Questions related to the perception and measurement of light (primarily in the visible range), its mathematical description, the reproduction of colors by different means, color combinations, etc. Please use the tag [electromagnetic-radiation] if you want to refer to the general form of light.

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What's the difference between dim and bright light?

When comparing two light sources, for example, a light bulb at 20W and a light bulb at 100W, what is it about the incoming light that makes the latter look brighter than the former? Are there ...
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4answers
453 views

What was the motivation behind suggesting the trichromatic theory of vision?

Background In this thread, I asked whether it is true that the colors red, green and blue, through additive mixture, can make up any color. Turns out they can't. However, when reading about the ...
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Is it (theoretically) physically possible to project an image into thin air?

Is there some law of physics that strictly prohibits the projection of 2D or 3D images into thin air (such as holograms in movies) or is a solution to achieve this still up for grabs by an eventual ...
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Can there be black light? I mean is it possible to devise a machine that outputs darkness?

I understand there are various colours that light can have. But i was wondering why there is no 'black' light. What is the logical explanation for this? I mean I am expecting an answer that goes ...
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Is it only red, green and blue that can make up any color through additive mixture?

I'm reading about color vision and have some trouble understanding the motivation for why the trichromatic theory was suggested in the first place. The book I'm reading ("Psychgology: The science of ...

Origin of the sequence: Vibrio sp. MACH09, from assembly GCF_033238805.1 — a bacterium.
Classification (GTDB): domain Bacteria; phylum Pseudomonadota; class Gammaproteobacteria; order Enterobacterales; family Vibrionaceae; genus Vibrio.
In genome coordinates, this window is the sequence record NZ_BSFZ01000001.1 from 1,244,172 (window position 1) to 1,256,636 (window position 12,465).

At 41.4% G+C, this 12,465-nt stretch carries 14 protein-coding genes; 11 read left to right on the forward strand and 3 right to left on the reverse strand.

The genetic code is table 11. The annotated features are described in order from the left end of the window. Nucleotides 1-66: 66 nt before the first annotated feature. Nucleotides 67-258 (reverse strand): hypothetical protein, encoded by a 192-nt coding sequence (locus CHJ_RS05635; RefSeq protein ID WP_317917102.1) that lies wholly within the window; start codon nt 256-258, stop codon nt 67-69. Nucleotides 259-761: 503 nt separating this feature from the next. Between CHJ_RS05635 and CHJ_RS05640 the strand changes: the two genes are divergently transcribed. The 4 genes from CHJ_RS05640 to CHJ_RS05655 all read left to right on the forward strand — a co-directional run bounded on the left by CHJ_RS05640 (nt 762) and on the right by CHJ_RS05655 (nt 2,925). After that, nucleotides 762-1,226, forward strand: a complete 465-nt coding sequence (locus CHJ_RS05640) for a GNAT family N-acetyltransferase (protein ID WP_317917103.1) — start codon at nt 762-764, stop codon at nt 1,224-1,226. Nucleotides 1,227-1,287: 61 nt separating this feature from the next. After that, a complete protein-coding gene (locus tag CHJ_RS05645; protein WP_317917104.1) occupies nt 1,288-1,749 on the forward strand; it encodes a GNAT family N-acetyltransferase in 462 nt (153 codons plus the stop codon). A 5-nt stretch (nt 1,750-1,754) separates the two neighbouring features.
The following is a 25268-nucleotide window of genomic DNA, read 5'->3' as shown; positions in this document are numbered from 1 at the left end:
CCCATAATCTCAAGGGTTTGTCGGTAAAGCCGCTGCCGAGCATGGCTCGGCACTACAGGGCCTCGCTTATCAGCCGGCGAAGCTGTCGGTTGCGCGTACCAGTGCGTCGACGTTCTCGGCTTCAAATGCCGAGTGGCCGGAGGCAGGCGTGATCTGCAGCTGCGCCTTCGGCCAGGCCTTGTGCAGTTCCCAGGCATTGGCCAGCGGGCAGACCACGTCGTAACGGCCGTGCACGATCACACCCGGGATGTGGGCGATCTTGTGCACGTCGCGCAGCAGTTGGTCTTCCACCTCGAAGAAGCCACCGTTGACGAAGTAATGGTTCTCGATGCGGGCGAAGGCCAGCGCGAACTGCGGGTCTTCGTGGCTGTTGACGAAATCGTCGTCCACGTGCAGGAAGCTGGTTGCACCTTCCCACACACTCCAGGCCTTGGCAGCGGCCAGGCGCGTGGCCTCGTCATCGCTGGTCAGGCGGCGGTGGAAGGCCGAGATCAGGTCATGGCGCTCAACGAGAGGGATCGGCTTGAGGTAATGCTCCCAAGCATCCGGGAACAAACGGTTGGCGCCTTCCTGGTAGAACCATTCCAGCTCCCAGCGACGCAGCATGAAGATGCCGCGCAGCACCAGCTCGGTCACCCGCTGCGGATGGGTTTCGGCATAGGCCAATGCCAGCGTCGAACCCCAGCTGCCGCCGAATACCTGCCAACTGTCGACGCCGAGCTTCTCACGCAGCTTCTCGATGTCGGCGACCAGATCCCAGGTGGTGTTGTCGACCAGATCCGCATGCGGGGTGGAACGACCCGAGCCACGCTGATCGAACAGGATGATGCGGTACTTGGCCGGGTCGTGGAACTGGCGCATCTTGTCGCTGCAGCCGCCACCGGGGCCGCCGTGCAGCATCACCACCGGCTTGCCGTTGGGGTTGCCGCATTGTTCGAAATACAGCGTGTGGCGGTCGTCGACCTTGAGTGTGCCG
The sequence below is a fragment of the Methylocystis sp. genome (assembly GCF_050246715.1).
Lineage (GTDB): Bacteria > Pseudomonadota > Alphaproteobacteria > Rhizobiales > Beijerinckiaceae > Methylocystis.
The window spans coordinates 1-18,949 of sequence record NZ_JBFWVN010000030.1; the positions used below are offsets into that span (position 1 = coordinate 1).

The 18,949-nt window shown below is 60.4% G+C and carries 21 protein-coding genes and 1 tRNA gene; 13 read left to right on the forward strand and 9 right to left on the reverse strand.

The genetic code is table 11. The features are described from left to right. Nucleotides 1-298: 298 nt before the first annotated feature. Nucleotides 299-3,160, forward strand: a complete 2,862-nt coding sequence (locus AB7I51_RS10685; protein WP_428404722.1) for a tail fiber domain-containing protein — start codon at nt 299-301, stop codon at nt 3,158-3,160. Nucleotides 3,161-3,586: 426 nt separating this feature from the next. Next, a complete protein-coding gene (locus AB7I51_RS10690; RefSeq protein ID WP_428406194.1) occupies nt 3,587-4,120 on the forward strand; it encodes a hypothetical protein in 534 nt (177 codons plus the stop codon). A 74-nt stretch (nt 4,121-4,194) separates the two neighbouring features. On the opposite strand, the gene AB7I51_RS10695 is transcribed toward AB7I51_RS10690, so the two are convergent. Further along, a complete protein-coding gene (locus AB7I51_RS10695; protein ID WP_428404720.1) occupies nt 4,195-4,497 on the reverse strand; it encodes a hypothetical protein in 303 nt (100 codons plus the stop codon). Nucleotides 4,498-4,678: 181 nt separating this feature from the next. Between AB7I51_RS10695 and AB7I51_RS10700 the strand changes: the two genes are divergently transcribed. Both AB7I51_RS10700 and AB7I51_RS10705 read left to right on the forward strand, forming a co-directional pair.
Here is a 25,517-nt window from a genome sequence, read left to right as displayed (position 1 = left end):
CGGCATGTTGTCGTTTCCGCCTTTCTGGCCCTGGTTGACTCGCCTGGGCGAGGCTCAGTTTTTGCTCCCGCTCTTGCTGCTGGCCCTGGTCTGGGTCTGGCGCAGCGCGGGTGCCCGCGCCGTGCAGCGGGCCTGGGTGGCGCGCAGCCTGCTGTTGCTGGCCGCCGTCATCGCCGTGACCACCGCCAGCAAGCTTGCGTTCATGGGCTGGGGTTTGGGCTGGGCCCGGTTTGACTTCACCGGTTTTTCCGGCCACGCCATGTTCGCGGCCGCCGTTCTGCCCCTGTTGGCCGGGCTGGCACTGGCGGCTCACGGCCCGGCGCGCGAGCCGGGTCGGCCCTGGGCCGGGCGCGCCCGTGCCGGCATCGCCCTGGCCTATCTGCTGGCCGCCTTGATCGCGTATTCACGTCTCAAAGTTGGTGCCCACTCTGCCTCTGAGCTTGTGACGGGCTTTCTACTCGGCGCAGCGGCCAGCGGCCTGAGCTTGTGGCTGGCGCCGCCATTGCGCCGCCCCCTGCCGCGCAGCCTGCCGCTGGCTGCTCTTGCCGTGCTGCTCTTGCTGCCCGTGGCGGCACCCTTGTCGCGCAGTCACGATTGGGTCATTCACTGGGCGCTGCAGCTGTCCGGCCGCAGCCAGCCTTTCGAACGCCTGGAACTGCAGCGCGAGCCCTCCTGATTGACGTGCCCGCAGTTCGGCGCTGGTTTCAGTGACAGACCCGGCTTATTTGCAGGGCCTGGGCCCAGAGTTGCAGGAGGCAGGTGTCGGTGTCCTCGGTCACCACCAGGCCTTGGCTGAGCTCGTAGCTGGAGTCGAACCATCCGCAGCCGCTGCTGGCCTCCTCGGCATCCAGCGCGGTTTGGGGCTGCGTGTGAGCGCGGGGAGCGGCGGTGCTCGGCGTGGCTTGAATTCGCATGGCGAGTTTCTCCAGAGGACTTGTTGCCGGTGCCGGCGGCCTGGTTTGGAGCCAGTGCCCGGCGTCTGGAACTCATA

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1answer
891 views

How to turn water opaque by pouring the smallest quantity of matter into it? [closed]

Consider a glass of water and a glass of coffee. Their contents differ by no more than a few grams of particles coming from the roasted and ground coffee, yet the former lets almost all visible light ...
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1answer
50 views

How do you transform between theoretical Hertzsprung-Russell Diagrams and Colour-Magnitude Diagrams?

When discussing stars, theorists tend to use effective temperature $T_\text{eff}$ and luminosity $L$ (on logarithmic scales). Observers, on the other hand, usually talk about observed colours and ...
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0answers
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How to use the Coddington shape factor?

We are given $\sigma=\frac{r2+r1}{r2-r1}$, with $\sigma$ being the Coddington shape factor. What I am having problems with is solving for $r1$ and $r2$ when I am just given a focal length and a ...
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6answers
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How to Make RF Waves Visible

I understand RF (Radio Frequency) Waves are electromagnetic waves and a mode of communication for wireless technologies, such as cordless phones, radar, ham radio, GPS, and television broadcasts. Most ...
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4answers
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Can someone explain the color Pink to me?

I just finished watching this interesting video: http://youtu.be/S9dqJRyk0YM It does a very quick explanation of how pink light doesn't exist, and that the concept of pink is our brain's attempt at ...
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3answers
888 views

Conversion formula from spectrophotometer readings to any standard color space profile?

I have readings of colors from a spectrophotometer that records across the human visible color spectrum 390nm to 790nm intervals. I'd like to convert this into any color space, could be CIE XYZ, HSL, ...
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4answers
336 views

How are we able to view an object in a room with bulb..?

This is a very basic question on optics. How are we able to view an object kept in a room with a bulb? From what I understand, light rays from bulb will hit the object and some colour will be ...